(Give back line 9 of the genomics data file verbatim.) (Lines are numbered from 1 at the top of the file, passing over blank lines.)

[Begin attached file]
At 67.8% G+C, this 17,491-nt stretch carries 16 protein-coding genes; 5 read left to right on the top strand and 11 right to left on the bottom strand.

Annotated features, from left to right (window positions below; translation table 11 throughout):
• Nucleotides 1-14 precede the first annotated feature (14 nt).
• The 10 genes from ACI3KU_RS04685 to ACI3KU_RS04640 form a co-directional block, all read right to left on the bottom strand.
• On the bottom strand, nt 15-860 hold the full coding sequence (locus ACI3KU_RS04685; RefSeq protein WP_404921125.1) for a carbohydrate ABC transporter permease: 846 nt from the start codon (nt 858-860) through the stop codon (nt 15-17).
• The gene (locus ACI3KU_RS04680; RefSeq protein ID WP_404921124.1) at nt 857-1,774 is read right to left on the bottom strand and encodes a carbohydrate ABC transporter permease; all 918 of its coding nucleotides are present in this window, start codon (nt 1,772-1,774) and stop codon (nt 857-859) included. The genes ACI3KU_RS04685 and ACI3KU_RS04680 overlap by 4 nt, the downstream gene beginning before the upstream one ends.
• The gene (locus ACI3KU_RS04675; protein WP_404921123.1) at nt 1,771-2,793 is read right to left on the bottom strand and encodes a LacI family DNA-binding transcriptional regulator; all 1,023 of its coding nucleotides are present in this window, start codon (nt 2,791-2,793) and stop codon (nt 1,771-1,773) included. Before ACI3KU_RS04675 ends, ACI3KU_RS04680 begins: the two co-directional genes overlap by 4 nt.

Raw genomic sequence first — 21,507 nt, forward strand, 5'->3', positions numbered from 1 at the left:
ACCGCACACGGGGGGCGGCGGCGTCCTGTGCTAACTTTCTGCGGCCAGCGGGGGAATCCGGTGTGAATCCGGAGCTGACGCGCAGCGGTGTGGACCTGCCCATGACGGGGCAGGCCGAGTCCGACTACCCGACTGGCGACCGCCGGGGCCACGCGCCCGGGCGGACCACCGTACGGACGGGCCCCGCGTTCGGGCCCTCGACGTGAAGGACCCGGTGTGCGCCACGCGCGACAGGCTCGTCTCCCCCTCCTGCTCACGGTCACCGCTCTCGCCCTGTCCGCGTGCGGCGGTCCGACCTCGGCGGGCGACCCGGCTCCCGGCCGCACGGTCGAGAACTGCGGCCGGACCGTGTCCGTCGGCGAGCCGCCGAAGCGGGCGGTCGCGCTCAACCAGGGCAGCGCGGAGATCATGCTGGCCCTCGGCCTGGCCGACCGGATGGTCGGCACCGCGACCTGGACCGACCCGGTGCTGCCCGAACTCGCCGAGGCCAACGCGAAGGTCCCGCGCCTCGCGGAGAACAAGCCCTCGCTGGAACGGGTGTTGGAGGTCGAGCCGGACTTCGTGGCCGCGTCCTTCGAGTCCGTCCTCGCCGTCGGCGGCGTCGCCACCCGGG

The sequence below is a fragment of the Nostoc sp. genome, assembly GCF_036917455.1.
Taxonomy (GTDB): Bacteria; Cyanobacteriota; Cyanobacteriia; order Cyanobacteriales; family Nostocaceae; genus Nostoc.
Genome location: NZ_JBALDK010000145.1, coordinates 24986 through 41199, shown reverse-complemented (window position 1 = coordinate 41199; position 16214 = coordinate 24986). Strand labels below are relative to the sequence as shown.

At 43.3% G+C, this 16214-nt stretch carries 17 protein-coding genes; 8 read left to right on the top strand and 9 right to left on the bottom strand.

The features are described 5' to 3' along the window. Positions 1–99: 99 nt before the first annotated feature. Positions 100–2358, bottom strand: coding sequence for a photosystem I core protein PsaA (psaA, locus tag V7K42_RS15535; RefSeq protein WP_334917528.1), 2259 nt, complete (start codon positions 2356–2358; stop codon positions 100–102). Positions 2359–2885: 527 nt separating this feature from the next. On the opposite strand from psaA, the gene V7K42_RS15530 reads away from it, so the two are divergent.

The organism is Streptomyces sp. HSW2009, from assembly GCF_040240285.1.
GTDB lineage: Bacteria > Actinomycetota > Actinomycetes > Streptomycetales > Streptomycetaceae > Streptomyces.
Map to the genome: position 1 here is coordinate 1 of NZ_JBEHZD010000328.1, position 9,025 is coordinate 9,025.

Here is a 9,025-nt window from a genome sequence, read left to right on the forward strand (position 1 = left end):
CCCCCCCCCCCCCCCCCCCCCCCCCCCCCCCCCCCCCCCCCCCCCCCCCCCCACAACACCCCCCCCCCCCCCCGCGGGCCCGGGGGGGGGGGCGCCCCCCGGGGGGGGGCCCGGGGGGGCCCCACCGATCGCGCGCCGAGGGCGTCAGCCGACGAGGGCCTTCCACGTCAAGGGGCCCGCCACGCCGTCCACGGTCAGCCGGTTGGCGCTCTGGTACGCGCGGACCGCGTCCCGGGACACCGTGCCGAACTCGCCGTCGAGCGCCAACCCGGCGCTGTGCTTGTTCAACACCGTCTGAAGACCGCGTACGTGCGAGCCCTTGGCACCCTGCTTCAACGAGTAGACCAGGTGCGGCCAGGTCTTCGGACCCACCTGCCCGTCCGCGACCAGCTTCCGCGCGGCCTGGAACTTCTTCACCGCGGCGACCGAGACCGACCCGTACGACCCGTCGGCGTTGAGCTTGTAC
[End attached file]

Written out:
ACCGCACACGGGGGGCGGCGGCGTCCTGTGCTAACTTTCTGCGGCCAGCGGGGGAATCCGGTGTGAATCCGGAGCTGACGCGCAGCGGTGTGGACCTGCCCATGACGGGGCAGGCCGAGTCCGACTACCCGACTGGCGACCGCCGGGGCCACGCGCCCGGGCGGACCACCGTACGGACGGGCCCCGCGTTCGGGCCCTCGACGTGAAGGACCCGGTGTGCGCCACGCGCGACAGGCTCGTCTCCCCCTCCTGCTCACGGTCACCGCTCTCGCCCTGTCCGCGTGCGGCGGTCCGACCTCGGCGGGCGACCCGGCTCCCGGCCGCACGGTCGAGAACTGCGGCCGGACCGTGTCCGTCGGCGAGCCGCCGAAGCGGGCGGTCGCGCTCAACCAGGGCAGCGCGGAGATCATGCTGGCCCTCGGCCTGGCCGACCGGATGGTCGGCACCGCGACCTGGACCGACCCGGTGCTGCCCGAACTCGCCGAGGCCAACGCGAAGGTCCCGCGCCTCGCGGAGAACAAGCCCTCGCTGGAACGGGTGTTGGAGGTCGAGCCGGACTTCGTGGCCGCGTCCTTCGAGTCCGTCCTCGCCGTCGGCGGCGTCGCCACCCGGG